Historically high unemployment, a steep economic downturn and a grim milestone reached in terms of COVID-19 deaths – the bad news keeps rolling in, and yet, the stock market has rallied through April and large parts of May, recovering much of the losses incurred in the early weeks of the pandemic.
During March 2020, global stocks saw a recession of a minimum of 25% and 30% in most G20 countries. On 20 March, Goldman Sachs advised that the US GDP would shrink 29% by the end of the second quarter of 2020, which joblessness might increase to at the very least 9%.
The Dow Jones Industrial Average eclipsed 25,000 points for the first time since the previous March, and also by the beginning of the adhering to month, the S&P 500 eclipsed its 200-day relocating standard while the NASDAQ-100 rallied 42% from the 3 indices newest regional minimum on 23 March. The rally was inspired by information of prospective coronavirus vaccines and economic recuperation, but many financial experts have advised that maybe a “bear market trap” and also in June, long-short energy will plummet at similar degrees seen in 2002 and also 2008 which worldwide markets might remain to crash into July.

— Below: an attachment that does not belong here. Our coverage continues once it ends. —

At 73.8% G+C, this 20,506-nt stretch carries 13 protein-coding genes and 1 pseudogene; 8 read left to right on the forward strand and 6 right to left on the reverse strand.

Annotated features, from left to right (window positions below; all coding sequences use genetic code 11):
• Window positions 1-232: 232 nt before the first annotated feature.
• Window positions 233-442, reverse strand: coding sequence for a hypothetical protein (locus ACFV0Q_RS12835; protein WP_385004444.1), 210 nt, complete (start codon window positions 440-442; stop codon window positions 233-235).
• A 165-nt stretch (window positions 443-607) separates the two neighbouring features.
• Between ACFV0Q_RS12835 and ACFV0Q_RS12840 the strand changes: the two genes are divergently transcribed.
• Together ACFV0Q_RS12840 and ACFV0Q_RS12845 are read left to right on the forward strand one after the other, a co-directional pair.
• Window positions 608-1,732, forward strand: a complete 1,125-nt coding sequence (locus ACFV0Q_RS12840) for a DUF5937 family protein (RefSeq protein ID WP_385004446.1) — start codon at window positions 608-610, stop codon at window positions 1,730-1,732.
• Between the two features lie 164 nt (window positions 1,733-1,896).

“The gap between markets and economic data has never been larger,” Matt King, global head of credit strategy at Citigroup wrote in a recent note, adding that he considers a V-shaped return to normal as extremely unlikely.
As the following chart shows, all three major U.S. stock market indices bottomed out on March 23, when the number of confirmed COVID-19 cases in the U.S. stood at 43,000. Since then, the outbreak has taken a significant turn for the worse, infecting 2 million Americans and killing more than 112,000 as of June 10.